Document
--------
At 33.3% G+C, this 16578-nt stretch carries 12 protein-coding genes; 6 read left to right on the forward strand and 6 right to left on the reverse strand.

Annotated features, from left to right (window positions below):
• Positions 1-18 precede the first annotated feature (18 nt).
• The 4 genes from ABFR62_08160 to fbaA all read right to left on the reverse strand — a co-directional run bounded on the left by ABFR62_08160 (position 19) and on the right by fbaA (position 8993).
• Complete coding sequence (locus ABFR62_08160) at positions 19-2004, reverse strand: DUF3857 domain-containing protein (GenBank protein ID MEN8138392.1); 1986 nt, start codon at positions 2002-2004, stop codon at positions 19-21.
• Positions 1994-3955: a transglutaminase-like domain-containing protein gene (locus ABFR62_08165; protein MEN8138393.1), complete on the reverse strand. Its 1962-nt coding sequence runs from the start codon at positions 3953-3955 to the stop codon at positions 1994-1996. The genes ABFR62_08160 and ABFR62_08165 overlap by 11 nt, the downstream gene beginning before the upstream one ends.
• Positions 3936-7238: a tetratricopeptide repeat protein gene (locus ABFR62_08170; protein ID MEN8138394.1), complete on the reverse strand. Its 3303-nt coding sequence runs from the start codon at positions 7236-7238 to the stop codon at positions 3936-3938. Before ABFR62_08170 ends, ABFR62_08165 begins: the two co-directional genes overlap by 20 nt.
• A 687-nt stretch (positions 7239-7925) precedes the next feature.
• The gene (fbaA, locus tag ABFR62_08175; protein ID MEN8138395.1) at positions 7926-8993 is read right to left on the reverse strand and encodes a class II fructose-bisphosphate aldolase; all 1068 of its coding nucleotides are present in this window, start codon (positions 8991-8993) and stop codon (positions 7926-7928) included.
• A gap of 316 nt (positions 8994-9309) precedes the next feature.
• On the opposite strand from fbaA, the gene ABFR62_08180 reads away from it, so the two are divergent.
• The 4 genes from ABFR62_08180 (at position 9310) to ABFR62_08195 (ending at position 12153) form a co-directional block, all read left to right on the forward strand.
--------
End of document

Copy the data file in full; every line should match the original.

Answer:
At 33.3% G+C, this 16578-nt stretch carries 12 protein-coding genes; 6 read left to right on the forward strand and 6 right to left on the reverse strand.

Annotated features, from left to right (window positions below):
• Positions 1-18 precede the first annotated feature (18 nt).
• The 4 genes from ABFR62_08160 to fbaA all read right to left on the reverse strand — a co-directional run bounded on the left by ABFR62_08160 (position 19) and on the right by fbaA (position 8993).
• Complete coding sequence (locus ABFR62_08160) at positions 19-2004, reverse strand: DUF3857 domain-containing protein (GenBank protein ID MEN8138392.1); 1986 nt, start codon at positions 2002-2004, stop codon at positions 19-21.
• Positions 1994-3955: a transglutaminase-like domain-containing protein gene (locus ABFR62_08165; protein MEN8138393.1), complete on the reverse strand. Its 1962-nt coding sequence runs from the start codon at positions 3953-3955 to the stop codon at positions 1994-1996. The genes ABFR62_08160 and ABFR62_08165 overlap by 11 nt, the downstream gene beginning before the upstream one ends.
• Positions 3936-7238: a tetratricopeptide repeat protein gene (locus ABFR62_08170; protein ID MEN8138394.1), complete on the reverse strand. Its 3303-nt coding sequence runs from the start codon at positions 7236-7238 to the stop codon at positions 3936-3938. Before ABFR62_08170 ends, ABFR62_08165 begins: the two co-directional genes overlap by 20 nt.
• A 687-nt stretch (positions 7239-7925) precedes the next feature.
• The gene (fbaA, locus tag ABFR62_08175; protein ID MEN8138395.1) at positions 7926-8993 is read right to left on the reverse strand and encodes a class II fructose-bisphosphate aldolase; all 1068 of its coding nucleotides are present in this window, start codon (positions 8991-8993) and stop codon (positions 7926-7928) included.
• A gap of 316 nt (positions 8994-9309) precedes the next feature.
• On the opposite strand from fbaA, the gene ABFR62_08180 reads away from it, so the two are divergent.
• The 4 genes from ABFR62_08180 (at position 9310) to ABFR62_08195 (ending at position 12153) form a co-directional block, all read left to right on the forward strand.